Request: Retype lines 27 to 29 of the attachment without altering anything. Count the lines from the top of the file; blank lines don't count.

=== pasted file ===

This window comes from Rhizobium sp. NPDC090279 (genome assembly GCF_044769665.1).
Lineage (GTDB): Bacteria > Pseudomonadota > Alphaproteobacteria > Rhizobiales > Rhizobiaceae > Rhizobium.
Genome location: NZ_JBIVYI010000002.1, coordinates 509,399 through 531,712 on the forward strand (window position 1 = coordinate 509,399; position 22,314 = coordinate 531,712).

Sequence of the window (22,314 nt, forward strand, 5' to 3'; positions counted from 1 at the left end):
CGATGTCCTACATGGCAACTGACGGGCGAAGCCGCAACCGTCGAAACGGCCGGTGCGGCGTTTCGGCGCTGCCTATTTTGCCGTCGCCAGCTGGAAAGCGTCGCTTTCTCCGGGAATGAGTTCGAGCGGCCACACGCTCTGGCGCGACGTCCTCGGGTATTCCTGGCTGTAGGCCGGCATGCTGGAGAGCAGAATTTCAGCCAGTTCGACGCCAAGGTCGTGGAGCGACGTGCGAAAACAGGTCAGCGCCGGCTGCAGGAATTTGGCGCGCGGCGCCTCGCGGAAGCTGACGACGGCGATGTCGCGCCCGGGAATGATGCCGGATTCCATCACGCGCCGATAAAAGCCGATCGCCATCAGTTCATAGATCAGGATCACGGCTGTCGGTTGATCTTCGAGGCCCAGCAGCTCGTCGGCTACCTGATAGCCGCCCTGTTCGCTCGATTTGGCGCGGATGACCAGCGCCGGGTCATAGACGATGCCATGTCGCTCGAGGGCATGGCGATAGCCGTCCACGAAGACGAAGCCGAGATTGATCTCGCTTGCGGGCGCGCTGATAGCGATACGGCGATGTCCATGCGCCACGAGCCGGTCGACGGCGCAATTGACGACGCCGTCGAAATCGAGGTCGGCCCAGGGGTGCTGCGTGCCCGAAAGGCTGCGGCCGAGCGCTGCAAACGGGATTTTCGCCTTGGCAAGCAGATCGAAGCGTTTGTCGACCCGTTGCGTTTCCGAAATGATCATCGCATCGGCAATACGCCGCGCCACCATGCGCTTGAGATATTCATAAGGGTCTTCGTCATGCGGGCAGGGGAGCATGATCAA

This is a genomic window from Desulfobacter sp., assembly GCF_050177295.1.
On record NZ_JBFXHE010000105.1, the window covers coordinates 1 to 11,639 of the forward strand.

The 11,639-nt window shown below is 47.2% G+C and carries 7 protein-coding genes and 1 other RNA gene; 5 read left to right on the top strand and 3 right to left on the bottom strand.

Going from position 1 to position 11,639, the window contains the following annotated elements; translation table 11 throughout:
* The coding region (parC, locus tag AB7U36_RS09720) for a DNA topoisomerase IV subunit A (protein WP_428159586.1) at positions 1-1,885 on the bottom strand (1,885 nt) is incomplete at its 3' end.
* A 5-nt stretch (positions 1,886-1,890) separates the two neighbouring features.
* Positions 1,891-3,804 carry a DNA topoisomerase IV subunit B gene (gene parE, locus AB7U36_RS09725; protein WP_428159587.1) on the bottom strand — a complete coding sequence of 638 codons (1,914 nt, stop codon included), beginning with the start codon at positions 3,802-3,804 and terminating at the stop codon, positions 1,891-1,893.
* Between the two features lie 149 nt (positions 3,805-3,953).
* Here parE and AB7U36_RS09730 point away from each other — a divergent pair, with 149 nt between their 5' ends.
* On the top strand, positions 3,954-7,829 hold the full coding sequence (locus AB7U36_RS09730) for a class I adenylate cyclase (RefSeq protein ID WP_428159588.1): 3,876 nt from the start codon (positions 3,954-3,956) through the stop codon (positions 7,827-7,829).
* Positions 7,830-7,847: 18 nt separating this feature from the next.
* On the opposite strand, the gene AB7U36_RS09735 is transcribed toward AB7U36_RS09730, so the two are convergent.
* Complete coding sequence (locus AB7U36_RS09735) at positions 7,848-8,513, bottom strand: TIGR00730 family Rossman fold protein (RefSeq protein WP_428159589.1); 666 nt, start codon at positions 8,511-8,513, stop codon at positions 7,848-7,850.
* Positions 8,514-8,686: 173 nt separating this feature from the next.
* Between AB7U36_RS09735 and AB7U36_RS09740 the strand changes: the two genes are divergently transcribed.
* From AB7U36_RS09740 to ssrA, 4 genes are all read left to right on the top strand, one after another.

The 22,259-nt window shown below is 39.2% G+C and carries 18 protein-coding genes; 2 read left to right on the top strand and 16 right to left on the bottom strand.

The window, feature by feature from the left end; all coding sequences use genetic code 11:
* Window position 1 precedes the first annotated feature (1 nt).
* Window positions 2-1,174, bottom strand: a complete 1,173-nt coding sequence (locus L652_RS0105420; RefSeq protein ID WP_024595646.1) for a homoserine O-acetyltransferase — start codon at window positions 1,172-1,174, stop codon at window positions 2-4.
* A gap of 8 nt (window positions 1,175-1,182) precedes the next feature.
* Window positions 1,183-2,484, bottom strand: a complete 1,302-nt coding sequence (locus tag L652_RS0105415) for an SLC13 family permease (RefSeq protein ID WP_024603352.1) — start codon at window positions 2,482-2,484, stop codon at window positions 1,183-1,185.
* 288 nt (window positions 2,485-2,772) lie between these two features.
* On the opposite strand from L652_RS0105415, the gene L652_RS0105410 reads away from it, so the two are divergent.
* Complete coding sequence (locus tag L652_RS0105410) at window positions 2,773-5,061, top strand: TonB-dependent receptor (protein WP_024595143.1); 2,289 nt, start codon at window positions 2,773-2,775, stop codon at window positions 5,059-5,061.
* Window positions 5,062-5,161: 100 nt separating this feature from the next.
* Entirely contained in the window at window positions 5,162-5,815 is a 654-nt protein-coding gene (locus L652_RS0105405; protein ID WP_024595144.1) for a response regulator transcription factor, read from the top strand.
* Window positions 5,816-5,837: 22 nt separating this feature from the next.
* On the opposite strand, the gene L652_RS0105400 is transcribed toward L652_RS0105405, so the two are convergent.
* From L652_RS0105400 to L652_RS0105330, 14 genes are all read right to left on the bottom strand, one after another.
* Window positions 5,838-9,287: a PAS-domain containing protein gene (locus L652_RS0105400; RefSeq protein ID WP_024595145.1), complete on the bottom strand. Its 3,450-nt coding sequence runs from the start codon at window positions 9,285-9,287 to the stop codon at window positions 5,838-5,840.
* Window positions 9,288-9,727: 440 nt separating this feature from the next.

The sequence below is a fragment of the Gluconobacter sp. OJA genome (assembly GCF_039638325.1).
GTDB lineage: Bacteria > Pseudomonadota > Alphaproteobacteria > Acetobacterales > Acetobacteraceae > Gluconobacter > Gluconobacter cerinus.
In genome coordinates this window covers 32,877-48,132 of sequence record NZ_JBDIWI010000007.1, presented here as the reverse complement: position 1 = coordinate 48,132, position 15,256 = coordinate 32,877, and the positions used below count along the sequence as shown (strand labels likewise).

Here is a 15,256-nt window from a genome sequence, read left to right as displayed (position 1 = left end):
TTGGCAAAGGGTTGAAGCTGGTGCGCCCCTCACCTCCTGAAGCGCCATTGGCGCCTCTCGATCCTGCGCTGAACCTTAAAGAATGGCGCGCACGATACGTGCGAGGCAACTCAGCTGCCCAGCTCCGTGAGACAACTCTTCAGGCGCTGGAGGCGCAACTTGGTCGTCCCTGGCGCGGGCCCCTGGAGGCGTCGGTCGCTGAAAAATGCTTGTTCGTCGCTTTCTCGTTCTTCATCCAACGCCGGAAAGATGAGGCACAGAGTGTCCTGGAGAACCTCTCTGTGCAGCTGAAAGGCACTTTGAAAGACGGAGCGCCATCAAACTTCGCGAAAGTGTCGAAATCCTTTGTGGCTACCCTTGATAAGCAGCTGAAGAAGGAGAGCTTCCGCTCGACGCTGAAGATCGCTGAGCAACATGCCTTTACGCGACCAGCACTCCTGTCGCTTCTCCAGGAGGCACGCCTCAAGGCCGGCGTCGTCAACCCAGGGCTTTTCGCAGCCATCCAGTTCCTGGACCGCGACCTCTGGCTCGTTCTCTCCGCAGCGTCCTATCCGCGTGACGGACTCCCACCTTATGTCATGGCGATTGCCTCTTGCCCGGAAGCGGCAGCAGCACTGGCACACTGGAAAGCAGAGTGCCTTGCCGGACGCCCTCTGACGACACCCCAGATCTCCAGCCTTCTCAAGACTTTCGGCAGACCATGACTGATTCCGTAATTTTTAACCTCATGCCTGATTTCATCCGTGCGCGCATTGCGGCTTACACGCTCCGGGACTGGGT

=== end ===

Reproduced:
* Window positions 1,183-2,484, bottom strand: a complete 1,302-nt coding sequence (locus tag L652_RS0105415) for an SLC13 family permease (RefSeq protein ID WP_024603352.1) — start codon at window positions 2,482-2,484, stop codon at window positions 1,183-1,185.
* 288 nt (window positions 2,485-2,772) lie between these two features.
* On the opposite strand from L652_RS0105415, the gene L652_RS0105410 reads away from it, so the two are divergent.